osborne george

The UK Chancellor of the Exchequer, George Osborne, presented his Autumn Statement set of fiscal policy and associated announcements on December 5. This contained a few announcements of specific interest to the leasing industry.

The Chancellor confirmed earlier proposals to allocate funding for a new scheme to support the provision of leasing and asset finance through the British Business Bank, which is currently being set up as a state-funded development bank for SMEs.

A total of £250m of government funding will be used to support this scheme, together with others supporting loans and venture capital finance for SMEs.

It remains to be seen exactly how this scheme will operate, but it seems likely to support additional business by the main players in the UK asset finance market. It has been welcomed by the Finance & Leasing Association (FLA).

1,000 firms each day
Julian Rose, head of asset finance at the FLA, said: “Our industry already supports new investment by a thousand firms each day, but some of the fastest growing still need more help to invest in equipment.” 

“If successful, the new scheme could enable specialist non-bank asset finance companies in particular to support more investment and jobs.  The Chancellor’s announcement coincides with new research by the Open University Business School which found that the majority of small businesses did not yet have the necessary equipment and technology needed to thrive over the next three years.”

“Our own statistics show growth in asset finance new business, and our confidence survey of the industry suggests this is likely to continue. The new scheme is timely and welcome.”

It was also announced that the government intends to require full use of credit reference data in the SME credit market. It seems likely that this may include financial leasing business, though the detailed scope of the initiative awaits a formal consultative document later. The intention is to legislate for this in the next (i.e. 2014-15) session of Parliament.

Tax changes
Elsewhere there was less good news for UK lessors and their groups, especially those in the banking sector. UK banks will face a higher tax imposition next year from yet another increase in the bank levy rate. This levy, initially introduced in 2011, is essentially a tax on banks’ use of wholesale funding. It is charged on around 30 major banks, according to the values of their balance sheets, subject to deductions for shareholders’ capital and deposit liabilities, above a £20bn threshold,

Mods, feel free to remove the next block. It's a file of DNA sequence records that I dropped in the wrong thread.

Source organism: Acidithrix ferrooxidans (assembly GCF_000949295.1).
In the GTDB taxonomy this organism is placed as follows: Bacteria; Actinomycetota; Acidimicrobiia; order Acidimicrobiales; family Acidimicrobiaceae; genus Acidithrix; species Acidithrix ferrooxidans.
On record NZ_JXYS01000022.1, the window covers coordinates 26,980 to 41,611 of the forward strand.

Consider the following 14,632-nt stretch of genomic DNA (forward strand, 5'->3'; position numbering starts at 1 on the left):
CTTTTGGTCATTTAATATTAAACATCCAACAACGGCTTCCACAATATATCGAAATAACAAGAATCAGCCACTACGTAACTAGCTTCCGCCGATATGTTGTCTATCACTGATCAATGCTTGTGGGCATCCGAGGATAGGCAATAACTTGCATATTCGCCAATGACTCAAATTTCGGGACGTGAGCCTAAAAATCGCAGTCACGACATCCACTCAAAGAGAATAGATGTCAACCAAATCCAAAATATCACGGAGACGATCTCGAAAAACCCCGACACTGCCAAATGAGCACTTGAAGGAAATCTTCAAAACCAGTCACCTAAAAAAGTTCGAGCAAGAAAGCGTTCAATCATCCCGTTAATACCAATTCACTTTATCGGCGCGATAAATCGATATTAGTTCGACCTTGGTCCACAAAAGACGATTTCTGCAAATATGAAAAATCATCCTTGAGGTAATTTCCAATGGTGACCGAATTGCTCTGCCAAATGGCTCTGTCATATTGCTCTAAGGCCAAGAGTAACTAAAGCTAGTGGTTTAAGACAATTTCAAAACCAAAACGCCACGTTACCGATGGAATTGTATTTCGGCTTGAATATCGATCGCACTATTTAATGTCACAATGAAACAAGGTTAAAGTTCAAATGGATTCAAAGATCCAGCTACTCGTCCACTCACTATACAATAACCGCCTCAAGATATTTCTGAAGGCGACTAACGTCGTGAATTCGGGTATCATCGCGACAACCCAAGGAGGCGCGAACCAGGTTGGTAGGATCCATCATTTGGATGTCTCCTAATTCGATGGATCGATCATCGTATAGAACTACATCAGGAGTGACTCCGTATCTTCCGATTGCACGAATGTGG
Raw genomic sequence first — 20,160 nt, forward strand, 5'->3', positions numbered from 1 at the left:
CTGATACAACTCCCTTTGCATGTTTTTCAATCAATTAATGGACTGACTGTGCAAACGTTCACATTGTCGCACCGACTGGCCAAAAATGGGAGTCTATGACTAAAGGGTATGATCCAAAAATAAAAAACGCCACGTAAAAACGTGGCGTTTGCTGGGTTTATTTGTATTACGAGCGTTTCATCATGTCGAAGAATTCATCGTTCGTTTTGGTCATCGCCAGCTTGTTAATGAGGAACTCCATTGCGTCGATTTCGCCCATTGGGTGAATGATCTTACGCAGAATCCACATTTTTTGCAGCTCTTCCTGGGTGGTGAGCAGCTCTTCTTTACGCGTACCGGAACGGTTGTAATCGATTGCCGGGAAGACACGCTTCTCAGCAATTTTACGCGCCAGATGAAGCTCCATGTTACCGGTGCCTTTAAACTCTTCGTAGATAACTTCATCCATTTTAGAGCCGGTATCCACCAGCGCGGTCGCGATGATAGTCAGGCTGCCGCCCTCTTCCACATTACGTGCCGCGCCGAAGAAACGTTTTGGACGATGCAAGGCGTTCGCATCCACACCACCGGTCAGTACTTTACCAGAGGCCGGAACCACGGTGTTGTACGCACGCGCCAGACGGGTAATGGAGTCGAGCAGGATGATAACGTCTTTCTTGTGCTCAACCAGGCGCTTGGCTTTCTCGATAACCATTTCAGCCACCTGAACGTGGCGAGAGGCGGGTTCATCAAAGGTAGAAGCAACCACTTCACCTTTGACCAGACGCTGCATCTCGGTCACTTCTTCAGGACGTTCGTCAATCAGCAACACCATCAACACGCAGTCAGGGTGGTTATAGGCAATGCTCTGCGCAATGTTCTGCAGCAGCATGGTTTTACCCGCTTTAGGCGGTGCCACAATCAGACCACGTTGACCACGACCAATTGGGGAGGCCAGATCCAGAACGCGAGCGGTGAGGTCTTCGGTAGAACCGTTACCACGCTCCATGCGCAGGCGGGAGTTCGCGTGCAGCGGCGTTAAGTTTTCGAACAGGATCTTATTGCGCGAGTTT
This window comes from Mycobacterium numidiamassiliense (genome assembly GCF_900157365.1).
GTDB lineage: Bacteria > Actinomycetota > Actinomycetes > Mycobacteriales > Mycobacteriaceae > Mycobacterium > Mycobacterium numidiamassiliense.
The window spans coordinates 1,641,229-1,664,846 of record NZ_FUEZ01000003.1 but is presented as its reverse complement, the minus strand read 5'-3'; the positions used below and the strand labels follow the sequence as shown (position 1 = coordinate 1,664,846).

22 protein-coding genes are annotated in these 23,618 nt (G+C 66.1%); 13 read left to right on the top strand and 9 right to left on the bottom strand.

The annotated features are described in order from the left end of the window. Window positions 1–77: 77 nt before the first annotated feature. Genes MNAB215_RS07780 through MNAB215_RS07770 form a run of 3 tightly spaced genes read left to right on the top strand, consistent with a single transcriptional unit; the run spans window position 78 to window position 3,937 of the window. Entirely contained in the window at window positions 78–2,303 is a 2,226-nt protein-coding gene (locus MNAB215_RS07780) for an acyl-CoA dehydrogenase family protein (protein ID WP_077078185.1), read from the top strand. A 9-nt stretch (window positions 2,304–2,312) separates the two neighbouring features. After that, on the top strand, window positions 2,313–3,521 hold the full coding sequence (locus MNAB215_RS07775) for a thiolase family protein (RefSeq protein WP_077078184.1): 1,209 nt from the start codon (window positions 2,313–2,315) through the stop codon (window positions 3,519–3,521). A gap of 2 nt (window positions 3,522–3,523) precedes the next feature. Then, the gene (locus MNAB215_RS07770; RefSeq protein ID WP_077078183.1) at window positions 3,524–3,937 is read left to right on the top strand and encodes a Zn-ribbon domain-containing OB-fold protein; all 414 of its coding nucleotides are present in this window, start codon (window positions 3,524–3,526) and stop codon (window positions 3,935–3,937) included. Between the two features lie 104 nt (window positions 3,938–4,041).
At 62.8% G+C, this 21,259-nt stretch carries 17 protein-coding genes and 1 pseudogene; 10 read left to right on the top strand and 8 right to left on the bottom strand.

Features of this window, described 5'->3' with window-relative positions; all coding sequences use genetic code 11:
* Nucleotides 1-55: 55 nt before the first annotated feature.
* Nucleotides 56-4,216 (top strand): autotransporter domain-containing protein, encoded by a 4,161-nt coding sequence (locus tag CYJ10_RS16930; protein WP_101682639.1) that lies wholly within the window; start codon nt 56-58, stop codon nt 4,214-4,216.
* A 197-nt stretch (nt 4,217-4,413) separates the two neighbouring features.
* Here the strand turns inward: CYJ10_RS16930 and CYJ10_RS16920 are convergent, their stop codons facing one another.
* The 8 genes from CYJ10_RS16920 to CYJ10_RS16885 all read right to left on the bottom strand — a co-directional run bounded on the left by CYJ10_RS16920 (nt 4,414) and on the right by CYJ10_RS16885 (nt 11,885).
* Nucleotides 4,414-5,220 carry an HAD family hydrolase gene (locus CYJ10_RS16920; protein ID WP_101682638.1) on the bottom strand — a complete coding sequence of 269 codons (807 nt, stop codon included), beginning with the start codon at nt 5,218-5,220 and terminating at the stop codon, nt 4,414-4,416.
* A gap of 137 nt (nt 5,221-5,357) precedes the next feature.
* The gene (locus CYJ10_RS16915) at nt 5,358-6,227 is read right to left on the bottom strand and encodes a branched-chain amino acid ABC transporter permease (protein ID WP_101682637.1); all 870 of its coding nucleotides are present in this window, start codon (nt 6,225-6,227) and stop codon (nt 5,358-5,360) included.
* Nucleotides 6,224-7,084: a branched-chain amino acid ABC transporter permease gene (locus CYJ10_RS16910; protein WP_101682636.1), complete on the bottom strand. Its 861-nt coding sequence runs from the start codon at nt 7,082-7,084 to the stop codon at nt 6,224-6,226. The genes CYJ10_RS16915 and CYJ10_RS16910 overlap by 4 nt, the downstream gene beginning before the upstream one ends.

From the initial annual rate of 0.05%, it has already risen to 0.142% in the current year, and is now to be further increased to 0.156% for calendar year 2014.  The territorial tax base of the balance sheet for bank levy purposes largely corresponds with the scope of UK regulatory supervision, comprising UK business only in the case of foreign-owned banks, but all global activity for UK based banks. 

Matthew Barling, partner at accountants PWC, said: “Each bank levy rate rise is a double hit for the UK’s competitiveness. It makes the UK a less competitive location for banking business, and it makes UK headquartered banks less competitive when doing business overseas. Seven rate rises in three years send a stark message regarding whether Britain really is open for banking business.”

On the wider tax front the autumn statement included a number of anti-avoidance initiatives and other changes to be enacted through the 2014 Finance Bill. The full details of some of these will not be released until later this week.

The Finance Bill will give HM Revenue & Customs new powers in relation to avoidance schemes. Wherever HMRC has been successful against any taxpayer in overturning an avoidance scheme in the course of litigation, it will acquire powers to serve notice on all other parties considered to be using the same scheme requiring them to amend their tax returns and pay additional tax on the assumption that the scheme would not be affective for them, unless they can show reason why they should not do so.

Under the existing Code of Practice on Taxation of Banks, which is designed to discourage banks from the use of aggressive avoidance schemes, annual reports are now to be published which will name any banks considered to have acted in breach of the code.

There is to be a change in the income tax benefits charges on the use of company cars leased to the users by their employers. Details of this will be released on December 10.